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  • Writer's pictureRichard Israel

Best practices for channel revenue share

Updated: Mar 5, 2021

Clarify your goals: With any channel revenue share strategy you should first consider your goals. What behaviors are you incentivizing through your channel? Lead generation, qualified referrals, bringing sales across the finish line? If you are building or running an affiliate, agency or solution provider type program determining how much you pay out should be based on these two factors.

A) The value the partner brings to your channel. A partner who brings you unqualified leads vs one who closes deals requires different resources and costs that impact your channel economics. Those channel economics should serve as your guide posts as you consider the second factor.

B) Aligning the value of your partner to your LTV:CAC ratio. Going with a 3:1 benchmark (industry standard) means your payout + costs (sales & marketing) should average out at around 33% of each dollar of lifetime revenue coming in.

Balance your rev-share: Industry average rev-share is estimated at between 17-20% across all channels. Depending on your cost of sales and marketing, you should stay within the 15-25% range on your rev-share payouts to ensure a blanced approach that is economically maintainable. Let's take a quick look at how you can get there.

LTV:CAC calculation: Take your MRR and multiply by life expectancy in months to calculate your LTV. Add in your cost of sales and marketing (estimate at least 10%) and your rev-share costs (let us use 20%) and add it up – it comes to 30% - which is your CAC (cost of acquisition). Then divide your LTV ($3,600) by your total CAC ($1,080) and you will have your LTV:CAC computation. Therefore maintaining a rev-share in the 15%-25% range you should be able to consistently balance rev-share with profitibility.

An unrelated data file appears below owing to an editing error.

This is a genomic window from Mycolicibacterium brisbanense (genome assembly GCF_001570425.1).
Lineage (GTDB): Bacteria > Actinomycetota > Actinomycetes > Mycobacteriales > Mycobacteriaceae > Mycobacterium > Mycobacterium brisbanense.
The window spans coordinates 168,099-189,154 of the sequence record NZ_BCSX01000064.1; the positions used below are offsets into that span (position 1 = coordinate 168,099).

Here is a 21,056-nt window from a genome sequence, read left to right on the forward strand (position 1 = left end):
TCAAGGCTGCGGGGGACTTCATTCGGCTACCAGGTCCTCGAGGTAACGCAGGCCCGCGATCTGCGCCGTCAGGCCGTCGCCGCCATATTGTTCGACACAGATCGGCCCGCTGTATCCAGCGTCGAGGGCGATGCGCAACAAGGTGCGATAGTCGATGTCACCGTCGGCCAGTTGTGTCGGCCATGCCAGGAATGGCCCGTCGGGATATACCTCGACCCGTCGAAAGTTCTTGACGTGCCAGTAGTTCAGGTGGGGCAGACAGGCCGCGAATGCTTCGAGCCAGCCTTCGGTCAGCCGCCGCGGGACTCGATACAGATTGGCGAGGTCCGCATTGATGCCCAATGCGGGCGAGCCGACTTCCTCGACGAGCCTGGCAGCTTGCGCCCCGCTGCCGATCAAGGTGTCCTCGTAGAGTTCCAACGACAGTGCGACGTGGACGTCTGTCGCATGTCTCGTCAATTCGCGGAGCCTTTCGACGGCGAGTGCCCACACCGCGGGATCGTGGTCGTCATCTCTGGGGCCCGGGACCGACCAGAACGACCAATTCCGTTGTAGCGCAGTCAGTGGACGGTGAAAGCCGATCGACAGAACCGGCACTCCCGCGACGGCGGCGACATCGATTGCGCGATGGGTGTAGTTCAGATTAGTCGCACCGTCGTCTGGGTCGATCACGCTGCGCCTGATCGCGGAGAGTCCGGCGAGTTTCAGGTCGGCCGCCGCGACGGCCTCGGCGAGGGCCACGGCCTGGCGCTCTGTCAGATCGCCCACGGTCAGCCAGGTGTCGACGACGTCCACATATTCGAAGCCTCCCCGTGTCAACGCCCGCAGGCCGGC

Incentivizing for short term growth: I’m often asked “how can I offer higher sales incentives to get my partners to sell?” I recommed incentivizing for short term growth through growth bonus incentives rather than higher rev-share.

For example, you can offer a bonus for the first year on new business. Or you can offer a bonus on sequential revenue growth quarter over. In other words, incentivize for the right behaviors that drive revenue growth – but stay within the parameters of a balanced LTV:CAC ratio.

Here is an example using the above LTV:CAC calculation: You could offer a 40% total payout in year one by combining a 20% rev-share plus one-time bonus of 20% for new accounts. The beauty of this structure is it incentivizes the behaviors you want to drive channel revenue acceleration - without rewarding mediocrity!

Caution! don’t overpay on your base rev-share: There are many downsides to overpaying on rev-share, LTV:CAC ratios notwithstanding. Paying out 40%, 50% or higher is fraught with problems - here are three I've seen up close and personally.

1) Creates partner mistrust: Any partner who understands how rev-share works knows you are not making money at rev-share that high. They will be suspicious of that offer and it will generate skepticism which will further diminish channel brand and equity.

2) Weakens partner recruitment: If you try and use this as a partner recruitment tool – most experienced partners will run in the opposite direction because they know it is a gimmick (think used car sales!) and lacks credibility in the marketplace.

3) It is unsustainable: If you do offer your partners large rev-share payouts you will at some point have to reduce those payouts because it is unsustainable! This is not a complicated formula as it becomes unsustainable when your partner economics are less profitable than your direct business! Further, your partner community will be irreparably harmed and the changes you are forced to make for the sake of sound partner economics will cripple your ability to maintain let alone accelerate channel revenues.


* Happy to discuss exceptions to the rule if you are interested. There are several including companies that sell exclusively through the indirect channel where the LTV:CAC ratios will be different.

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